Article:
One of the things a composer writing music grounded in the Western concert tradition dreads most is the question, “What sort of music do you write?” Almost as a reflex, we tend to say “classical.” And that does give something of an answer, especially if one writes as much (or more) instrumental music as vocal, uses mostly acoustic instruments, and tends to notate the majority of the events in a piece. But of course it doesn’t cover the enormous breakthroughs of the twentieth century which now are part of that tradition, and all too many people think of “classical” as being music like Beethoven or Mozart.
So the term “classical” is fraught with peril. But what if we forget for a moment all these accumulated associations and go back to the original word? By this, I don’t just mean the specific late eighteenth-century style, but the ideals it drew upon, those of an archaic (and arcadian) beauty and harmony. And even deeper, a sense of balance, of all the elements in a work supporting one another in pursuit of a perfection that bespeaks elegance, grace, a sort of dynamic serenity. This is a “classical” music that can still be written, no matter what the tonal language, no matter what the medium. And it is precisely the music Arthur Levering is writing today.
Levering (b. 1953) has throughout his career written music that stresses clarity and lightness of touch, even when it is dense with information or intense in its sonic impact. The French use the word “scrupuleux” for this approach, and it’s juste. It doesn’t mean being overly moral or fussy, but rather having a reverence for getting the details right, and this could be another definition of the “classicism” I’ve described above. It seems appropriate that for most of his mature creative life, Levering has lived in Boston (now with joint residence in a sister city, more on that in a moment), one of the bastions of such musical scruples. In this he follows a tradition of similarly-minded composers: Stravinsky upon his arrival in America in 1940, Irving Fine, Harold Shapero, Arthur Berger, and John Harbison, to name a few. Most of these are associated with midcentury “neo-classicism” to some degree or another. But many also engaged with Schoenberg’s tonal revolution, as its influence permeated the academic atmosphere that is a defining strain of Boston’s cultural environment. As a result, music that has the energy, economy, and tensile strength of Stravinsky combines with a high chromatic quotient, and expressionistic gestures, albeit without the angst (which of course could well apply as a description of late Stravinsky as well). If the term “post-neoclassical” weren’t so unwieldly, it might actually be a term to describe Levering’s language. But also, because he is also a supreme individual, it will not appear further here.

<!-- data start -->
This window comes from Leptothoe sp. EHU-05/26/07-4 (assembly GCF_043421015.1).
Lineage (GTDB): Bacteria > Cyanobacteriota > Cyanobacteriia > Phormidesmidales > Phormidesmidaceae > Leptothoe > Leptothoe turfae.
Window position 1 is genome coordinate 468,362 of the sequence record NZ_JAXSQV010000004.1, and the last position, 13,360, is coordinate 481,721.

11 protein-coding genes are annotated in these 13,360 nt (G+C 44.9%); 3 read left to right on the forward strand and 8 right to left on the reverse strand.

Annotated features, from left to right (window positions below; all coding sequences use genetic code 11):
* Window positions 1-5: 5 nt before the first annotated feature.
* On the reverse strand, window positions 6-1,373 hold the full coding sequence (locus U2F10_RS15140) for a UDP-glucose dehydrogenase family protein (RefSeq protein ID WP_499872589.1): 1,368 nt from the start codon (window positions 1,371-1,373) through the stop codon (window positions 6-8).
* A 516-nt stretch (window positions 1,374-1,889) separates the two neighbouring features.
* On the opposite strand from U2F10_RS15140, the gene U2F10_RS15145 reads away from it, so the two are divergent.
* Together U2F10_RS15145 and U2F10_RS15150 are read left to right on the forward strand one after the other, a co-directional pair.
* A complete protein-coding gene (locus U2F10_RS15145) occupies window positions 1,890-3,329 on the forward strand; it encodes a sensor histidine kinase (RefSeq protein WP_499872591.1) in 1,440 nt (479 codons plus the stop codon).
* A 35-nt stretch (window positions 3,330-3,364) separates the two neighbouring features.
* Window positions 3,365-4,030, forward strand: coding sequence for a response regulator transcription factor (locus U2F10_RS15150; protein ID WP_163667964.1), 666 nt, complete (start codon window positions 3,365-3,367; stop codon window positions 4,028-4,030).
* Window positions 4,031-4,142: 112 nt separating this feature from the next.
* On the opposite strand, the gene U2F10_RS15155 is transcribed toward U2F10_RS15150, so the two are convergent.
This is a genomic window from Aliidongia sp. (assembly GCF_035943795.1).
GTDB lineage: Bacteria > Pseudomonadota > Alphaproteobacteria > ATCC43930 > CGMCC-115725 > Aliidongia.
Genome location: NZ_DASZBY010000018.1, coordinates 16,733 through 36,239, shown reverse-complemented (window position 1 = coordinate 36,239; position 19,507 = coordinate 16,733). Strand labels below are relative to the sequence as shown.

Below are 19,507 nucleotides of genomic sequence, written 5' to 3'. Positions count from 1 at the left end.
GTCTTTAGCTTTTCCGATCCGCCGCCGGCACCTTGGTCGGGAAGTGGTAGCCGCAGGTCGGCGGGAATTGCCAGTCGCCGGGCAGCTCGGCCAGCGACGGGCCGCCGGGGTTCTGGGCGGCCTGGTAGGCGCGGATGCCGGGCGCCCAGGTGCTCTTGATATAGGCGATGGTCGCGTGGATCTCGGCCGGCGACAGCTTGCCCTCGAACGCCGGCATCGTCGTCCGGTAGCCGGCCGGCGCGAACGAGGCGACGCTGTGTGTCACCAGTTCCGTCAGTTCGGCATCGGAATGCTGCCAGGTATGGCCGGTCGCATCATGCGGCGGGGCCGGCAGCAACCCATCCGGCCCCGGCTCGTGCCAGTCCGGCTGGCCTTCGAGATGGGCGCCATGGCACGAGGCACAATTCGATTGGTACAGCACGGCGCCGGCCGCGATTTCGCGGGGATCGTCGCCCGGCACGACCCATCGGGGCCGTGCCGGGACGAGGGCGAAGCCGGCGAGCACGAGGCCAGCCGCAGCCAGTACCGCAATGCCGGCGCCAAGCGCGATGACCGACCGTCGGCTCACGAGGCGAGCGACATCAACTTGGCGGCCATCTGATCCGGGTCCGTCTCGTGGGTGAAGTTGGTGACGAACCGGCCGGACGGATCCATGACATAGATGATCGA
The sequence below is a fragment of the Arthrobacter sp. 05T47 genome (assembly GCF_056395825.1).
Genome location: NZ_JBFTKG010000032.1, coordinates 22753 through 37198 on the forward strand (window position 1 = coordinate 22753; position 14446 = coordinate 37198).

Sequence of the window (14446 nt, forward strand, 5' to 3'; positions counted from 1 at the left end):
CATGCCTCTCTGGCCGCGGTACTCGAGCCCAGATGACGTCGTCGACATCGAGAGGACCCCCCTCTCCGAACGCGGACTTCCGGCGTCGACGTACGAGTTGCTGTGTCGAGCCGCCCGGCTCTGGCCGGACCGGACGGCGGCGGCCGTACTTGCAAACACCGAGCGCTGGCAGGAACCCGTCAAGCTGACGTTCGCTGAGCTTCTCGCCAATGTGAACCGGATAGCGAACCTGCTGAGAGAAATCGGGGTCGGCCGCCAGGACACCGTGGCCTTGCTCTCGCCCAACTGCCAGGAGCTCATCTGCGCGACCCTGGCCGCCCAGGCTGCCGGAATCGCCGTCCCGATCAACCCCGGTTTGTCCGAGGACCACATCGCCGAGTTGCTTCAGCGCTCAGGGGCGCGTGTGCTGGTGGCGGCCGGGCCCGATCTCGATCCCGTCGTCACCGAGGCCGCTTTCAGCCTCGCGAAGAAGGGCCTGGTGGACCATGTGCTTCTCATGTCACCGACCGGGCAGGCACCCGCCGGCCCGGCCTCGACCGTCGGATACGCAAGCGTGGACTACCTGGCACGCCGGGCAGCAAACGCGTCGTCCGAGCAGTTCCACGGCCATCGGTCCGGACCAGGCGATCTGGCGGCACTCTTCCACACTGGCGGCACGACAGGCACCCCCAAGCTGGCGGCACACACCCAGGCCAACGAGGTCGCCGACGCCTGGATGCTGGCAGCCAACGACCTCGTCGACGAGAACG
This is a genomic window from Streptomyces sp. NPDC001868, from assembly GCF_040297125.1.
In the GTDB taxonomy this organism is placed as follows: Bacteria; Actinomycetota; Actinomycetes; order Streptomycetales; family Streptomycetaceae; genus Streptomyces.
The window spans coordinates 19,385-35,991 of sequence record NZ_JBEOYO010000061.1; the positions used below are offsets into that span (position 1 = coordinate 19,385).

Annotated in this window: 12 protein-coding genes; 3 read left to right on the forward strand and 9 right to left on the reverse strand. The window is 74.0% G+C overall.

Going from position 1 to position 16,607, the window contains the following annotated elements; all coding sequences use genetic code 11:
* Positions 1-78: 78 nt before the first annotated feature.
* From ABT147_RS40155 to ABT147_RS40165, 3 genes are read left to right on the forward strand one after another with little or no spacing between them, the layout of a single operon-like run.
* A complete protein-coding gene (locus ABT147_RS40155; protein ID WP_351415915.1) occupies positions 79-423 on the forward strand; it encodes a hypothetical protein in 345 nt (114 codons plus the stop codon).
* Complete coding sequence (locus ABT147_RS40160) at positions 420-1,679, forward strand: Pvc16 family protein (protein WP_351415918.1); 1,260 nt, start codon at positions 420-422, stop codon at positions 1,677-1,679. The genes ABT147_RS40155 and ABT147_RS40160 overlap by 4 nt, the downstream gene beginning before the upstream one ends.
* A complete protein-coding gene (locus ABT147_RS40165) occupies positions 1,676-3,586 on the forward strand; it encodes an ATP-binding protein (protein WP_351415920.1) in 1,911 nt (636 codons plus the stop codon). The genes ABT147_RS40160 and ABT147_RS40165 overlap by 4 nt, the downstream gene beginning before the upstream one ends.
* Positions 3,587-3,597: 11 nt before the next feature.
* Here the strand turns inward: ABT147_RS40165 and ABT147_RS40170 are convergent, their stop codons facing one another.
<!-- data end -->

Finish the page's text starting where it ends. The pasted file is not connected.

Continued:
I’ve hinted at the character of Levering’s music, and while the individual works described below will fill out the details, a few introductory words are in order. Levering personally is actually much like his music. He’s a lean man, and his work is similarly economical. There may be a plethora of notes, but in their midst there is never an extraneous one. Arthur is also very funny, but his wit is dry, and one feels a similar humor in his sounds. There are sudden whimsical juxtapositions, and a music one is sure to follow in one direction may suddenly take off in another—though never with a sense of disorientation.
And while I don’t know his relation to things physical and sportive, there’s a marvelous athleticism to Levering’s music. His rhythmic sense is unerring, and probably does more than anything else to clarify and drive his ideas. While motoric, and embracing repetition, the music doesn’t indulge in ostinati as a crutch. The compact cyclic ideas are constantly permuting, growing, spinning off into tangents. His rhythmic sense goes even further to govern the careful pacing of events. Changes of texture, tempo, and harmony all occur just where they should, and keep up the momentum. One thing that makes him exceptional among composers who feel an allegiance to modernism is his transparent orchestration. It’s more than just a glittering surface; his choice of color and texture is as important a structural tool in the music’s development as any other parameter.
On a more personal level, an advantage of Levering’s Boston connections is that he has attracted and maintained the support of a cadre of superb performers, most notably pianist Donald Berman and the Dinosaur Annex ensemble. The latter is one of the city’s longest-lived new-music groups, under the direction of Scott Wheeler, a superb composer himself and one whose music shares many aesthetic similarities with Levering’s. And Levering for almost a decade has maintained a distinctly independent existence. A Fellow at the American Academy in Rome in 1996–97, he now maintains homes both there and in Boston. It somehow seems appropriate that his “other” home should be the motherlode of Western classicism.